There are often employer-supplied resources designed to help you choose between benefits offerings, which may include webinars and specialized benefits specialists.
“Many health insurance plans now have great tools to help you manage your choices based on what you expect your health care costs to be,” said Thomas Belmont, head of health and benefits practice at Gallagher.
“It will help you get your bearings.”
2. Medical savings accounts
One way to help with healthcare costs is to use tax credit accounts for medical expenses, in particular, health savings accounts or flexible spending accounts.
In both cases, you use pre-tax money to cover personal expenses, including doctor visits and prescription drugs.
To be able to use HSA, you must be enrolled in a high deductible health plan or HDHP. The fees then go up on a tax-free basis, and any money you don’t use can be carried over from year to year.
“There is an opportunity to save and save efficiently,” Grubka said.
In 2023, workers and employers can contribute up to a total of $3,850 for personal insurance and up to $7,750 for family insurance, with an additional $1,000 contribution for those aged 55 and over.
The Health FSAs have lower contribution limits of $3,050 for 2023, but you also don’t need to have a high deductible plan to be eligible—in fact, you don’t need health insurance at all. subscribe to one. Although you may have to use the money by the end of the year or you will lose it, with a few exceptions.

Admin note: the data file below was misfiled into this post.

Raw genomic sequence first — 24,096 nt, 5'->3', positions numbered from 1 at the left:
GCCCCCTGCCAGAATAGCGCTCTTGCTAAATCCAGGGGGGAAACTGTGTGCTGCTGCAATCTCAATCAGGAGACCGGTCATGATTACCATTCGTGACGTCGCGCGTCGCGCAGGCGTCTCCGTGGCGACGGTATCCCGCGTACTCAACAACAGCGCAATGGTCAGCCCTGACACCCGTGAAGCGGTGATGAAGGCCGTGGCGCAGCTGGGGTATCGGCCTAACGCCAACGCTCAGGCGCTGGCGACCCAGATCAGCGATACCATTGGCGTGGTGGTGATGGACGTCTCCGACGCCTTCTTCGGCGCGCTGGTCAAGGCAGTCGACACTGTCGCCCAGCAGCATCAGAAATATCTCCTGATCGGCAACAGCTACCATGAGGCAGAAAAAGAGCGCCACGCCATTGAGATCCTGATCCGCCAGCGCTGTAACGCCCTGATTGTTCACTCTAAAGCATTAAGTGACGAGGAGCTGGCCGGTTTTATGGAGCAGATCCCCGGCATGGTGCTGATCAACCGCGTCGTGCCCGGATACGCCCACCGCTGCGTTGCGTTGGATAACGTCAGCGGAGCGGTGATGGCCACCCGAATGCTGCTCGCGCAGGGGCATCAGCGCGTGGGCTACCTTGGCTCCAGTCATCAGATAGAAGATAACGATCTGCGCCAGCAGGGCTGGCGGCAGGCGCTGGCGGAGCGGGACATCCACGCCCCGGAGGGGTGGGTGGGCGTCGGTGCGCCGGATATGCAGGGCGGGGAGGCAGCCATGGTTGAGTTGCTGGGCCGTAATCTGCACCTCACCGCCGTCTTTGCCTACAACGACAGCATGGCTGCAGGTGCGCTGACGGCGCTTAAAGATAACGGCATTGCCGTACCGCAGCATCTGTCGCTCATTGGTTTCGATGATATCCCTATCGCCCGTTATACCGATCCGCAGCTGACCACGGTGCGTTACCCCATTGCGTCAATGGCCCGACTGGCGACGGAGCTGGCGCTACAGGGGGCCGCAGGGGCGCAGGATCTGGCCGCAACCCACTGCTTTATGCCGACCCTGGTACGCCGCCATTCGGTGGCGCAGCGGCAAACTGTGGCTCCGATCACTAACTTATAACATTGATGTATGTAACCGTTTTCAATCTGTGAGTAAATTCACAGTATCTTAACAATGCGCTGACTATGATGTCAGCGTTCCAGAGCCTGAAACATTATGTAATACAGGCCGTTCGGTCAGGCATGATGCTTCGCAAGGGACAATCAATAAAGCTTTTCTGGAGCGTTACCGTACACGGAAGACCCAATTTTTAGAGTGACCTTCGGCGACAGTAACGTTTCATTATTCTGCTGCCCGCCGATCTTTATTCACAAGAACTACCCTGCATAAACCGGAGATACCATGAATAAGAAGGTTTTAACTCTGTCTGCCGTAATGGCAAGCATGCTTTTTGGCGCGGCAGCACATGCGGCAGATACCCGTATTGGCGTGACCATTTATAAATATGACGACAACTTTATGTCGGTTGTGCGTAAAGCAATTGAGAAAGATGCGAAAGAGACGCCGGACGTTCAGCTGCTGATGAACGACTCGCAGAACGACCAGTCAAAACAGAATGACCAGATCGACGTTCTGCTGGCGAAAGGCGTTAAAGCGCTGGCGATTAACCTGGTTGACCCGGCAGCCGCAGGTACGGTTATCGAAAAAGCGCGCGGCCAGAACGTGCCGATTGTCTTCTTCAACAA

3. Life and disability insurance policies
To be sure, the pandemic has led to increased awareness of the financial risks associated with critical illness.
Employer-issued life insurance policies are usually an annual salary, often less, but this may be only a fraction of what you need to protect young children or other dependents.
Consider what is right for you and your family, and then consider whether you want to buy additional coverage or additional insurance through a workplace group plan or buy for yourself. an individual term life insurance policy, which many consultants recommend, although this may also require additional medical information, including a physical examination and blood tests.
The same goes for disability insurance, which can help replace part of your paycheck if you get sick and can’t work.
There are two main types: Short-term disability usually replaces 60% to 70% of your base salary, and insurance premiums are often paid by your employer. Long-term disability, which usually occurs after three to six months, usually replaces 40% to 60% of your income.
Other voluntary benefits offered by the employer may provide additional protection, including hospital reimbursement insurance, critical illness insurance, and accident insurance.
“As we move into next year and additional financial challenges, make sure you protect your income,” Belmont said.
4. Health Benefits
As a result of the pandemic, many other companies have expanded wellness offerings among health insurance options to help employees deal with work stress and personal issues.
This year, for example, more than a quarter of large employers have added mental health providers, either in the office or virtually through teletherapy to their plan’s networks to expand access, according to the Kaiser Family Foundation.
“We’re in a real crisis in terms of emotional well-being,” Belmont said.
He advised employees to take full advantage of services provided by employers, often free of charge, including financial coaching, emergency savings support, stress management classes and additional child care.
As prices rise, more Americans are struggling financially, Belmont says, “one of the most underutilized benefits is financial advice.”